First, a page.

Kayaks are the popular watercraft today, but during World War II Eaton Rapids, in Hamlin Township’s Smithville Dam area, was the site of much speedboat action. The dam is also the site of what was then known as the Miller Power Plant In 1940 a boat club was formed, logically named the Eaton Rapids Boat Club, and almost immediately they had forty members willing to pay the two-dollar annual dues (equal to about $41.76 today) to become part of the organization. Edward Foote was the temporary chairman in organizing the group, according to the Eaton Rapids Journal.
Despite this occurring during World War II, and the need to conserve gasoline, boat clubs were actually encouraged by the federal government to continue doing their exhibitions so as to maintain civilian morale during the war.
The first officers of the club were Jack Thomas, Commodore, Chris Davidson, Assistant Commodore, H.S. Fairbank, the Secretary/Treasurer, and Vic Stuart, the Captain.
The group decided to build a dock on concrete pillars just above the dam on the east side of the pond. They hoped to make the Grand River into a summer resort-type place, a popular boating and fishing spot. The land the dock was built on was Miller Dairy-owned property, and was donated to the club, along with $50 in cash to get them started. The Millers did all they could to help make the boat club a reality, including presenting ice cream desserts to the group at a meeting that were in the shape of sail boats. Miller was awarded the title of “Honorary Commodore” by the club. The Millers also built a road to the dock and supported the plan in every way possible.
A clever group, led by Commodore Thomas, a local barber, decided that they needed to be able to get their boats over the dam. They built an electric winch alongside the north shore that would be strong enough to pull a boat over the dam. The largest boat in the club was 22’ long.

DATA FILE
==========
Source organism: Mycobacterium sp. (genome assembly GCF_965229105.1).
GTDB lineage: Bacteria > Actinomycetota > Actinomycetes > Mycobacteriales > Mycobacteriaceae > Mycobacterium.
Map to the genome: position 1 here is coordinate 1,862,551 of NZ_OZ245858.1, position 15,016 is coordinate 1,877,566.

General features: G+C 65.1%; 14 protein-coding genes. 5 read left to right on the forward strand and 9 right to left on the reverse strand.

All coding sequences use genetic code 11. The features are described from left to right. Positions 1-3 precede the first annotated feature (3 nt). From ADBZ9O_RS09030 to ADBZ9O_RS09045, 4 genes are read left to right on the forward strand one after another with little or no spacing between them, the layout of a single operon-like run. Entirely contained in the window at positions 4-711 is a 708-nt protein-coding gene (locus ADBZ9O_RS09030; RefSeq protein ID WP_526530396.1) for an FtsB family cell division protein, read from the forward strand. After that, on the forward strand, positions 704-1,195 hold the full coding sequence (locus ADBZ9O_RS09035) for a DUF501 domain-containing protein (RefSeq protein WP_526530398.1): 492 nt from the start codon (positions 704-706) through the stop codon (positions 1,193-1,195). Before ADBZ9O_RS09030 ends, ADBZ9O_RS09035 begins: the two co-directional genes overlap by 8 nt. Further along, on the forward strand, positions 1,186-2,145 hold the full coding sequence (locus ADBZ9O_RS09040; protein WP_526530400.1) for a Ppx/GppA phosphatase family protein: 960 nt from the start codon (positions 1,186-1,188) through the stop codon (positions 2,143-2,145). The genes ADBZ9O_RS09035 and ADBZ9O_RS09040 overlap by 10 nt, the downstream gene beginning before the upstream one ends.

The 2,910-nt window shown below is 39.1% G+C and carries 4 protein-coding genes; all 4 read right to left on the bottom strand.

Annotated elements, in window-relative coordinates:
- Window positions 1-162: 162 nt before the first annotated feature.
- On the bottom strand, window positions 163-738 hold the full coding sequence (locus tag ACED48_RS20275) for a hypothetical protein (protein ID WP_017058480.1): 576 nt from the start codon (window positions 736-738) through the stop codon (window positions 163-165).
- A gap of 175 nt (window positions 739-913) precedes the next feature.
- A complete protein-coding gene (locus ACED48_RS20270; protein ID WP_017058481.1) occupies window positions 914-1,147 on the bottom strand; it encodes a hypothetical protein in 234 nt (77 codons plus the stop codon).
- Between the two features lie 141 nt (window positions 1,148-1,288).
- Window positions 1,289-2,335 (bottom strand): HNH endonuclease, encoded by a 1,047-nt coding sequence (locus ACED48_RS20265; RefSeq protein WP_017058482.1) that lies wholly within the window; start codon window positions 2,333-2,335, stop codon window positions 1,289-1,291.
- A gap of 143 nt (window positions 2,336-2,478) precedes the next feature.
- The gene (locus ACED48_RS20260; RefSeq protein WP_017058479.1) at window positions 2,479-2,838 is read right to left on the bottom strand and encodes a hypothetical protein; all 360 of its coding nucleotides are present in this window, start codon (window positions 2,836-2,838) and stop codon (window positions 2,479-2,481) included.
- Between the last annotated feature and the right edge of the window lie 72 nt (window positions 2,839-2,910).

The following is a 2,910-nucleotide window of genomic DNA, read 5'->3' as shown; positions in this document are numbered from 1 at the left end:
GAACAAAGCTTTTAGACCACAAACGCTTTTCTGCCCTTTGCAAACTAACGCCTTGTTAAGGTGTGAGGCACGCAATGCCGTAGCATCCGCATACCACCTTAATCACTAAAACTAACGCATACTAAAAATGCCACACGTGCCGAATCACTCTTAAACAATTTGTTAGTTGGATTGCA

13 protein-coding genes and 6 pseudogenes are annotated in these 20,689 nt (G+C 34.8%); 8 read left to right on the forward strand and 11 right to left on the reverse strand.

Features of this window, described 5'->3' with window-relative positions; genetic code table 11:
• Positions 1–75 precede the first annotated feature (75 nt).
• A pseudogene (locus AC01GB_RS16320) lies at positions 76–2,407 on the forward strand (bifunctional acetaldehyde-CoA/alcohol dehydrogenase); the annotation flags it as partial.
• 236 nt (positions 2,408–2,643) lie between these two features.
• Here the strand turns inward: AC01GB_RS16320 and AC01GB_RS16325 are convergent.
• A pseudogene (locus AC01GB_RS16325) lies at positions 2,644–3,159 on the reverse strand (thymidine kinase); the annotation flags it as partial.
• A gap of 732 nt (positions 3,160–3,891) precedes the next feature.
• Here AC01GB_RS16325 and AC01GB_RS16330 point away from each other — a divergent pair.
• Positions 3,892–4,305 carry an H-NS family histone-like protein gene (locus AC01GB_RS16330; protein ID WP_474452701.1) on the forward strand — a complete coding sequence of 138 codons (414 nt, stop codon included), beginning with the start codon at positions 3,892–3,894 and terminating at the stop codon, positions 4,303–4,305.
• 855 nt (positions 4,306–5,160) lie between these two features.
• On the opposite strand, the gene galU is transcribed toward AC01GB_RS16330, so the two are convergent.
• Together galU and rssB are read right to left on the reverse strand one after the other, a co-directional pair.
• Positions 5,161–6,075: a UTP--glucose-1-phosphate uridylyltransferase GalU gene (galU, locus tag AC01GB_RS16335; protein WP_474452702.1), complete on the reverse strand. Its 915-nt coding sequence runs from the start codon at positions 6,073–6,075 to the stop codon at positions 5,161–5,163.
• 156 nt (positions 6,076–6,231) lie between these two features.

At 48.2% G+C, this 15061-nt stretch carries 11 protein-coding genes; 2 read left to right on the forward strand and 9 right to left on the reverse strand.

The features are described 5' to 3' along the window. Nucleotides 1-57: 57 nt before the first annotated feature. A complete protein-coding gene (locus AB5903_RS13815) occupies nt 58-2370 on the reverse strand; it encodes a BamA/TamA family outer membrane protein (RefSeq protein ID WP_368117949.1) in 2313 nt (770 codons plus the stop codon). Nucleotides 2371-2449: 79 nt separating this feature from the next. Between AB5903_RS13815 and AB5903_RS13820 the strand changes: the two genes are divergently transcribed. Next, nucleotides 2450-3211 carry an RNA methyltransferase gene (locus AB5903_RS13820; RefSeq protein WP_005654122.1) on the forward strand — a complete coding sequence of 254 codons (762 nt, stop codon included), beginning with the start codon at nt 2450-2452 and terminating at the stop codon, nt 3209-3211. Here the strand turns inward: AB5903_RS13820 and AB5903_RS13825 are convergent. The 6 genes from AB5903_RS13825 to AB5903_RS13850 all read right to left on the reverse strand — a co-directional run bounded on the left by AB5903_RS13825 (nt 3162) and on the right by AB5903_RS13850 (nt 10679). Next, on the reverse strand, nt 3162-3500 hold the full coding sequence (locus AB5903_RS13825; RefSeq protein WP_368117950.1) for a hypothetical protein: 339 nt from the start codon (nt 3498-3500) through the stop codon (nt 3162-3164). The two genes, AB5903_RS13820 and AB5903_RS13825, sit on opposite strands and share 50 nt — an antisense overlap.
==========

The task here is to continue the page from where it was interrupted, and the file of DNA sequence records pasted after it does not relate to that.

They built a wooded cradle/car that was almost 7’ long and 4’ wide. It ran down a track to the water and slid under the waiting boat to draw it over the dam. The plans for this railway for the boats was devised by Thomas, Edward Foote, Vic Stuart, and Harry Hicks at a cost of $85, with the members doing most of the work, other than the concrete foundation.
Many predicted it wouldn’t work. The first boat over belonged to Harold Reese, who was the manager of a local gas station. His boat went over with no problem at the grand opening ceremonies in September of 1941. The device was dismantled over the winter.
“Completion of the marine railway,” the State Journal wrote, “stretched the club’s boat course to eleven miles.” They hoped to add even more miles to the course in the future by building locks at the city dam, at Dimondale, and by dredging various shallow points in the river for depth. Plans were to build a cement wall along the pond above the dam for a swimming and diving area.
Boat clubs from Lansing, Jackson, Grand Ledge, and Michigan Center participated in the events at Smithville.
In May 1942, 3000 people attended the boat races, parking 750 cars at what was referred to as a “natural amphitheater,” or a “racing bowl” at the Smithville pond and the adjoining property. 40 boats raced in the event sponsored by the Detroit Outboard Racing Association. The course was .8 mile, with speed trials speeds up to 60 mph and the professionals in attendance considered it to be one of the best. This event was a preliminary for a two-day Fourth of July water carnival they were having.
In August of 1942, the club was enlisted by the Eaton County Sheriff to help with a search and recovery along with the Civil Air Patrol. They searched for the body of a man who was test driving a new speed boat and was thrown into the deep water.
In 1947 the club sponsored Speed Boat Races with the West Michigan Racing Association at Smithville. It costs 50 cents to attend the races.
The club must have died out for a while but was resurrected in 1949 with 23 members. In May 1949, a race was held with some of the country’s best professional drivers.
The club did more than just race their boats, however. They met monthly at the Community Hall for potluck suppers and social time. They would often take sunrise boat trips upriver from Smithville to Baldwin Park for a pancake breakfast or picnic dinners. At the time the Admiral of the group was Earl Hosler, and the Vice Admiral was Paul Hall.